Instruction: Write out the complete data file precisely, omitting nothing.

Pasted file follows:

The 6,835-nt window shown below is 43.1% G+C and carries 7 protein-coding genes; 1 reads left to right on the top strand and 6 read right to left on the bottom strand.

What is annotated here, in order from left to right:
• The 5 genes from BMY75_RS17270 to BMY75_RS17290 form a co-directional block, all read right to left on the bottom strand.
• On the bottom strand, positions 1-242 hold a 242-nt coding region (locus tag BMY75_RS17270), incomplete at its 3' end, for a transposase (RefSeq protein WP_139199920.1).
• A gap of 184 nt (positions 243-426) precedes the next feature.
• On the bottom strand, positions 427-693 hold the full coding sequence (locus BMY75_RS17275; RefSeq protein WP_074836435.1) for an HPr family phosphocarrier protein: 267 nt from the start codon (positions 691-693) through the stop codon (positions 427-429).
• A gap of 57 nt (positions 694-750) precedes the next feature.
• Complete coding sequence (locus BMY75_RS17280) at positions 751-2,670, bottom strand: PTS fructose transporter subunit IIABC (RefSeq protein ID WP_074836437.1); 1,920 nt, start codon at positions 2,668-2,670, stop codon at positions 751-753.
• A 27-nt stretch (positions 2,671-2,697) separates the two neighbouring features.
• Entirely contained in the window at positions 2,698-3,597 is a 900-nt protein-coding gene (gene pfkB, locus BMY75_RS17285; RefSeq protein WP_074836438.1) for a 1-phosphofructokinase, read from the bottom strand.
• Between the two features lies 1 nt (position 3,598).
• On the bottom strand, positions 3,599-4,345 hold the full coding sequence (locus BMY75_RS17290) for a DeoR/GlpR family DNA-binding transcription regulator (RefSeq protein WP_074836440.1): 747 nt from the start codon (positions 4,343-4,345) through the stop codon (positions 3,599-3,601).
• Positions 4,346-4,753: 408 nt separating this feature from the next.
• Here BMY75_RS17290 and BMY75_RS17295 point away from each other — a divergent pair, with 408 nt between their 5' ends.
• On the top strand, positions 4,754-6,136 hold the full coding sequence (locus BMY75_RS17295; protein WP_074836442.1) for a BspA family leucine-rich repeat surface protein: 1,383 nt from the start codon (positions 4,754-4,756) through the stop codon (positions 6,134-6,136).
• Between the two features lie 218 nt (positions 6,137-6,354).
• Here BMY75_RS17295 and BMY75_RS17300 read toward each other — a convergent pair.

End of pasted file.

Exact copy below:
The 6,835-nt window shown below is 43.1% G+C and carries 7 protein-coding genes; 1 reads left to right on the top strand and 6 read right to left on the bottom strand.

What is annotated here, in order from left to right:
• The 5 genes from BMY75_RS17270 to BMY75_RS17290 form a co-directional block, all read right to left on the bottom strand.
• On the bottom strand, positions 1-242 hold a 242-nt coding region (locus tag BMY75_RS17270), incomplete at its 3' end, for a transposase (RefSeq protein WP_139199920.1).
• A gap of 184 nt (positions 243-426) precedes the next feature.
• On the bottom strand, positions 427-693 hold the full coding sequence (locus BMY75_RS17275; RefSeq protein WP_074836435.1) for an HPr family phosphocarrier protein: 267 nt from the start codon (positions 691-693) through the stop codon (positions 427-429).
• A gap of 57 nt (positions 694-750) precedes the next feature.
• Complete coding sequence (locus BMY75_RS17280) at positions 751-2,670, bottom strand: PTS fructose transporter subunit IIABC (RefSeq protein ID WP_074836437.1); 1,920 nt, start codon at positions 2,668-2,670, stop codon at positions 751-753.
• A 27-nt stretch (positions 2,671-2,697) separates the two neighbouring features.
• Entirely contained in the window at positions 2,698-3,597 is a 900-nt protein-coding gene (gene pfkB, locus BMY75_RS17285; RefSeq protein WP_074836438.1) for a 1-phosphofructokinase, read from the bottom strand.
• Between the two features lies 1 nt (position 3,598).
• On the bottom strand, positions 3,599-4,345 hold the full coding sequence (locus BMY75_RS17290) for a DeoR/GlpR family DNA-binding transcription regulator (RefSeq protein WP_074836440.1): 747 nt from the start codon (positions 4,343-4,345) through the stop codon (positions 3,599-3,601).
• Positions 4,346-4,753: 408 nt separating this feature from the next.
• Here BMY75_RS17290 and BMY75_RS17295 point away from each other — a divergent pair, with 408 nt between their 5' ends.
• On the top strand, positions 4,754-6,136 hold the full coding sequence (locus BMY75_RS17295; protein WP_074836442.1) for a BspA family leucine-rich repeat surface protein: 1,383 nt from the start codon (positions 4,754-4,756) through the stop codon (positions 6,134-6,136).
• Between the two features lie 218 nt (positions 6,137-6,354).
• Here BMY75_RS17295 and BMY75_RS17300 read toward each other — a convergent pair.